Relatives of 96 Liverpool fans who died in Britain's worst football disaster 22 years ago are a step closer to finding out why they were targeted in a campaign of vilification instead of receiving sympathy from the authorities.
The relatives' long campaign to find out what happened in the days that followed the tragedy at the Hillsborough Stadium in Sheffield, on April 15, 1989, achieved a political breakthrough when MPs were told all the documents relating to the tragedy are to be released.
It was the first time a debate had been held in the Commons in response to an e-petition. Nearly 140,000 people backed a petition on the Downing St website calling for the release of all the relevant documents.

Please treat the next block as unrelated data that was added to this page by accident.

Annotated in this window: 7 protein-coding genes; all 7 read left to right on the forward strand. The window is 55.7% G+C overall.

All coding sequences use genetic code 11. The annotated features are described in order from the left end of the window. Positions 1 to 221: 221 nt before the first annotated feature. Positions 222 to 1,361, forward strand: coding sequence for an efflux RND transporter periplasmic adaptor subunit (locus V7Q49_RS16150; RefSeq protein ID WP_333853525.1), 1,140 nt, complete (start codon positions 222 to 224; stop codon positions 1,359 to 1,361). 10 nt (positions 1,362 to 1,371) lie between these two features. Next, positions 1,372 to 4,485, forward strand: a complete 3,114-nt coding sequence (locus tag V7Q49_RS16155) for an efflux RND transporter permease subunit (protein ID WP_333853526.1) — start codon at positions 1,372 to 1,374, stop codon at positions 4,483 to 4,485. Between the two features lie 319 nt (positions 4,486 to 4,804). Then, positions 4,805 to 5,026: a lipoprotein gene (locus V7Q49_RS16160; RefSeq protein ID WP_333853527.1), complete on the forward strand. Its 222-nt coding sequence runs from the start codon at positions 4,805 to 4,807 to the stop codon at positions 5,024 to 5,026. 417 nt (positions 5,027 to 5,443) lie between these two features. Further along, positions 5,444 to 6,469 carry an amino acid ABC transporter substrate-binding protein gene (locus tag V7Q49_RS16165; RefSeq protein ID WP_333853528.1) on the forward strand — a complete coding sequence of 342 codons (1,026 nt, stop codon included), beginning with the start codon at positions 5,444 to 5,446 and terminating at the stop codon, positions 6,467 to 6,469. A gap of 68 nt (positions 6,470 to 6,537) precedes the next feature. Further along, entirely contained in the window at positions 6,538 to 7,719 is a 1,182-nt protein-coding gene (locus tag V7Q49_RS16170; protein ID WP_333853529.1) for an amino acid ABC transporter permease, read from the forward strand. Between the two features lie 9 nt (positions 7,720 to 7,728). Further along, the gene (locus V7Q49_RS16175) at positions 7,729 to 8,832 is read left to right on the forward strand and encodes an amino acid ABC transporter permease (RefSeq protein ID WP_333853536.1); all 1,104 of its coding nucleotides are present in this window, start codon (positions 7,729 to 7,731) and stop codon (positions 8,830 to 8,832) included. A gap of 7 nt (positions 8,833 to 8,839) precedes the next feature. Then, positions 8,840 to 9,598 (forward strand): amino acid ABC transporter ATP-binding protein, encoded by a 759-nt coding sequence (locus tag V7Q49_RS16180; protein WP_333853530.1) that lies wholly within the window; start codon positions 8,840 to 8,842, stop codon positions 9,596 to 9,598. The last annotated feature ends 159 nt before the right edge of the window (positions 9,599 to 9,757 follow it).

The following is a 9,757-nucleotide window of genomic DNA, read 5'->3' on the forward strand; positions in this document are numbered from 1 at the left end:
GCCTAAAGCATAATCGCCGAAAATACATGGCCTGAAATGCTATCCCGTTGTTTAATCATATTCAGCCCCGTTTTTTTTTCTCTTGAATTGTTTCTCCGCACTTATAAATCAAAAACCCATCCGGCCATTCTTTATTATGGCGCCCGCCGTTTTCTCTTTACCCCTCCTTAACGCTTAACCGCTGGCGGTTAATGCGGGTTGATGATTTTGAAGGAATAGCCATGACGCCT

The lingering anger about the tragedy was intensified by rumours spread afterwards which blamed the deaths on yobbish behaviour by the fans.
This was reported in several newspapers, most notably in the Sun, which ran the rumours under the headline "The Truth".
But they were dismissed outright in the official report by a High Court judge, Lord Taylor, which squarely blamed mistakes by the police.